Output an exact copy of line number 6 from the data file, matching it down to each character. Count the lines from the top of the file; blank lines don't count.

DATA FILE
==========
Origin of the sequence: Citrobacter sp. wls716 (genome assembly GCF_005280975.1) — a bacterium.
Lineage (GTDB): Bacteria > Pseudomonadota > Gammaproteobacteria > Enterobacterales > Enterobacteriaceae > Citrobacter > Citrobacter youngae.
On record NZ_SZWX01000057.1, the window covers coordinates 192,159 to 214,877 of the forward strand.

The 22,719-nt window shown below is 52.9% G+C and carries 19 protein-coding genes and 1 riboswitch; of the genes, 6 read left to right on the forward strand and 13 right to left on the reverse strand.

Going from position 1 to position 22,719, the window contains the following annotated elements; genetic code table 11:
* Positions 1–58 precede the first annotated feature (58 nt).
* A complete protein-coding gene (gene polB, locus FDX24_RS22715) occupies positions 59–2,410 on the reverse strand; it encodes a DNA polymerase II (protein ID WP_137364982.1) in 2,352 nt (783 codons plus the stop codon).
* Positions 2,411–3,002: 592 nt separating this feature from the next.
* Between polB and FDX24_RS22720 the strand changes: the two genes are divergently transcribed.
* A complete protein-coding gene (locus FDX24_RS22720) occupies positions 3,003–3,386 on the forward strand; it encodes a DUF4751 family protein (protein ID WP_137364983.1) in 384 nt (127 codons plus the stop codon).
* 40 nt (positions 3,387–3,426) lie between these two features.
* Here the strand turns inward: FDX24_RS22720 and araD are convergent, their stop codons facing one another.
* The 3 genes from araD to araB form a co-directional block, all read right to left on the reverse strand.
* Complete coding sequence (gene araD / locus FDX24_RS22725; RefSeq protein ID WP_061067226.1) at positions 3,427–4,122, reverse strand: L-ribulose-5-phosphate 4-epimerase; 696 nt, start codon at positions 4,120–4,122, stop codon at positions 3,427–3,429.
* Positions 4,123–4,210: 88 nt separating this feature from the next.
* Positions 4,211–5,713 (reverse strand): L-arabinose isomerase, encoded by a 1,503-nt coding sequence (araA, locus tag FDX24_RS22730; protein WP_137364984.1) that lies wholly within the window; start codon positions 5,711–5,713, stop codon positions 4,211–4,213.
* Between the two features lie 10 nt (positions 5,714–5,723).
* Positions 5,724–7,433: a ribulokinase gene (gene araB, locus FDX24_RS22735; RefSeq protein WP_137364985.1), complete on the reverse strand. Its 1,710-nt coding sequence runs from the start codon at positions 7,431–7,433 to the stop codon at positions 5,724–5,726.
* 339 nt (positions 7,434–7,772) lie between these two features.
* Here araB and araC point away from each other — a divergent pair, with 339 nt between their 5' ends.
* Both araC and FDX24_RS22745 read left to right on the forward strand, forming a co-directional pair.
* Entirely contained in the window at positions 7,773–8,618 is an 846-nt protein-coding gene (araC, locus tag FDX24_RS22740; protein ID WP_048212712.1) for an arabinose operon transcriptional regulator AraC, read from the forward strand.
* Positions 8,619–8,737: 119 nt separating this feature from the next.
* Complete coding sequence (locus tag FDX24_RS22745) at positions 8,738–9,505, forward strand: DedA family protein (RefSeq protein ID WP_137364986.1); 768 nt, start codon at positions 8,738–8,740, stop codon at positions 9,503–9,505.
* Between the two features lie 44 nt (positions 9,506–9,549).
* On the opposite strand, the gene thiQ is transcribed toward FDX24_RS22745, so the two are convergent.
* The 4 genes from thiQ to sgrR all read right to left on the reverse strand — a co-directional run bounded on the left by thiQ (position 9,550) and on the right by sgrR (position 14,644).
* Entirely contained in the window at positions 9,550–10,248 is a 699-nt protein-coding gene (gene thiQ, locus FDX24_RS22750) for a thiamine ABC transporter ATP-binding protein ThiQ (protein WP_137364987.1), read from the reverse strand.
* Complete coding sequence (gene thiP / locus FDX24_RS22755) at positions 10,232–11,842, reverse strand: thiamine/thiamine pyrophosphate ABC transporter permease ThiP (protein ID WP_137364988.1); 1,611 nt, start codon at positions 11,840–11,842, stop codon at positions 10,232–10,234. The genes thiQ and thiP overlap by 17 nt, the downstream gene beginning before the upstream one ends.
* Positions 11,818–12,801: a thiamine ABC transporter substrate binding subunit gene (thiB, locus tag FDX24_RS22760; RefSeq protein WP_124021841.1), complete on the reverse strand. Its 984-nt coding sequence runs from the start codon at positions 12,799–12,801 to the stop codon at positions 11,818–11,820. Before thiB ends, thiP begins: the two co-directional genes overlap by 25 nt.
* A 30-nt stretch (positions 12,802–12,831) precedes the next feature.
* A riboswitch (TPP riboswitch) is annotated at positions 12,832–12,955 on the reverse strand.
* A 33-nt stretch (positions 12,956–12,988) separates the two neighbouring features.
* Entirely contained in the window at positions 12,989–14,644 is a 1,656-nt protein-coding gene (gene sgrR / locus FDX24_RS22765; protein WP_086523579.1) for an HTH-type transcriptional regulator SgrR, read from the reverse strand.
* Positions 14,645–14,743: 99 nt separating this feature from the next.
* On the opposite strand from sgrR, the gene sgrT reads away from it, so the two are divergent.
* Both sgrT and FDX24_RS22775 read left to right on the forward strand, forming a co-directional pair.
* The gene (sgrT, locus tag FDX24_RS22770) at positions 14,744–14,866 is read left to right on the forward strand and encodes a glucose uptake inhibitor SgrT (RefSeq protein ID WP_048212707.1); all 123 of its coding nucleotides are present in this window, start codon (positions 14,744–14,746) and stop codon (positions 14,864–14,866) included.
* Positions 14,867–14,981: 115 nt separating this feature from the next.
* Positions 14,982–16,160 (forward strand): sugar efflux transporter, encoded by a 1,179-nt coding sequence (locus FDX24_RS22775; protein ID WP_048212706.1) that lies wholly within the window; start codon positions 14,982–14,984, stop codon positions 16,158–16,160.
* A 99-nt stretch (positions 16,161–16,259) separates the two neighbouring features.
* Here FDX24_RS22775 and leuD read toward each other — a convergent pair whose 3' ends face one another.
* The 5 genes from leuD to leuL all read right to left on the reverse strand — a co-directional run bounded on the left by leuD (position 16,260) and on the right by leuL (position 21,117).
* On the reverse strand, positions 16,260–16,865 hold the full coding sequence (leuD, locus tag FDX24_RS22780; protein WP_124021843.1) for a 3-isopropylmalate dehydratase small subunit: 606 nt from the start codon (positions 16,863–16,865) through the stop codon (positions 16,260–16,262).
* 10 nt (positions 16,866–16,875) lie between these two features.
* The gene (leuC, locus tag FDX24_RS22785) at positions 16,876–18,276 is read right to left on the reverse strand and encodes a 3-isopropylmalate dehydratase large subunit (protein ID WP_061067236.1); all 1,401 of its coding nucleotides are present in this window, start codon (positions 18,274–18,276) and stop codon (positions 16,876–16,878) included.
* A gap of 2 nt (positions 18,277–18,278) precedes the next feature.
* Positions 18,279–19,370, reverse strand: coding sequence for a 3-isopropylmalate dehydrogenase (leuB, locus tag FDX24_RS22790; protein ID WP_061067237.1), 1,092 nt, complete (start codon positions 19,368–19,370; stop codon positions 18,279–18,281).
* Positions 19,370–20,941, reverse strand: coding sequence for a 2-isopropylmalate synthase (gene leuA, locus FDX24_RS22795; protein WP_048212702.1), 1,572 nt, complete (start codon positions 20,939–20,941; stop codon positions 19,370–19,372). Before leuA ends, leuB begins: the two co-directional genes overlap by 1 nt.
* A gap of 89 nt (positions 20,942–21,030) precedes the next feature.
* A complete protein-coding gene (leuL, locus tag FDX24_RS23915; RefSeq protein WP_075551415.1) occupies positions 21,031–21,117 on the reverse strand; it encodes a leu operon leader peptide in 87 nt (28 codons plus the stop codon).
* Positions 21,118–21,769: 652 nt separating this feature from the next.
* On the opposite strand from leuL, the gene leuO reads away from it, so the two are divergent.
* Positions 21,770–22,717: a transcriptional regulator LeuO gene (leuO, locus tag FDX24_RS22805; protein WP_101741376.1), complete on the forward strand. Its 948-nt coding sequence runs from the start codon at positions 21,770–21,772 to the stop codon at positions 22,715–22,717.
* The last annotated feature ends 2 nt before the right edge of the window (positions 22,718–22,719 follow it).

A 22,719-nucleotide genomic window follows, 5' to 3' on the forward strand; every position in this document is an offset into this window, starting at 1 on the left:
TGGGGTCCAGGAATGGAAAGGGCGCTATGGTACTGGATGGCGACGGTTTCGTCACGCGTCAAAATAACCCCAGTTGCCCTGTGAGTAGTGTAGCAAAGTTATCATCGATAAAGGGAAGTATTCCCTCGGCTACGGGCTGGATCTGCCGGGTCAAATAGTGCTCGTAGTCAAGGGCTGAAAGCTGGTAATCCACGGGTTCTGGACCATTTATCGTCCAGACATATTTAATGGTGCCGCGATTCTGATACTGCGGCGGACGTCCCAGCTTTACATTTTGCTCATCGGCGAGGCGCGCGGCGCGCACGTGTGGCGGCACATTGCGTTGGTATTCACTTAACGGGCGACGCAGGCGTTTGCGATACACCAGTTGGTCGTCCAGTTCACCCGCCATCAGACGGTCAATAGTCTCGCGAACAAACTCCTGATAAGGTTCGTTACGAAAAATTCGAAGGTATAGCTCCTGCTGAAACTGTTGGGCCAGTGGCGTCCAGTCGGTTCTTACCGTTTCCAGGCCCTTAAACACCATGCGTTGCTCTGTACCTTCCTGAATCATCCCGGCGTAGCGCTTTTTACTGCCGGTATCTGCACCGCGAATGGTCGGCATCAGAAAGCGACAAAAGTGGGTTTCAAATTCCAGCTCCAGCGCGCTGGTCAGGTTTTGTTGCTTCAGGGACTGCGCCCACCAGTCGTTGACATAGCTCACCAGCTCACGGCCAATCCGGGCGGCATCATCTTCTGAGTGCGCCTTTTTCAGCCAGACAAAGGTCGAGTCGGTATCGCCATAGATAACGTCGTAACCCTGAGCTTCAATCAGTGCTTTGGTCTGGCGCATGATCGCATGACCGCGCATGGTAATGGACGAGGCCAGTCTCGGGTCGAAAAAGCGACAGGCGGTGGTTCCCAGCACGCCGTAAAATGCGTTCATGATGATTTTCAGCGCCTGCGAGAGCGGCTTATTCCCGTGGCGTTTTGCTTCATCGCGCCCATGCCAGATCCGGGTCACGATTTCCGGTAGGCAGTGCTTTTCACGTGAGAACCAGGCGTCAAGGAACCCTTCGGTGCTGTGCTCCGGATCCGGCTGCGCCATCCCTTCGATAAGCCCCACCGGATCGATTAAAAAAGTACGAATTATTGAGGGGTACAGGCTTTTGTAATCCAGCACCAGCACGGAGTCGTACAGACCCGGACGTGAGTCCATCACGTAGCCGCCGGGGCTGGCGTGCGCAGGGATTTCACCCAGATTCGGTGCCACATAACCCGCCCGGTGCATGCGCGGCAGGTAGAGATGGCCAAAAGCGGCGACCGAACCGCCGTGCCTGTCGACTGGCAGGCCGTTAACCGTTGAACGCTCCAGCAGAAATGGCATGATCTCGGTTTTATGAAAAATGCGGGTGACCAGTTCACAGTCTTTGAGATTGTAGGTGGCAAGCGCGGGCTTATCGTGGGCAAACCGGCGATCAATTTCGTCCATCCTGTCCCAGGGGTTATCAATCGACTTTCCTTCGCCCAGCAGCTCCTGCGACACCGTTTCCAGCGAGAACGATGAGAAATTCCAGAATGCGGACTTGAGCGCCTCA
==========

* Positions 1–58 precede the first annotated feature (58 nt).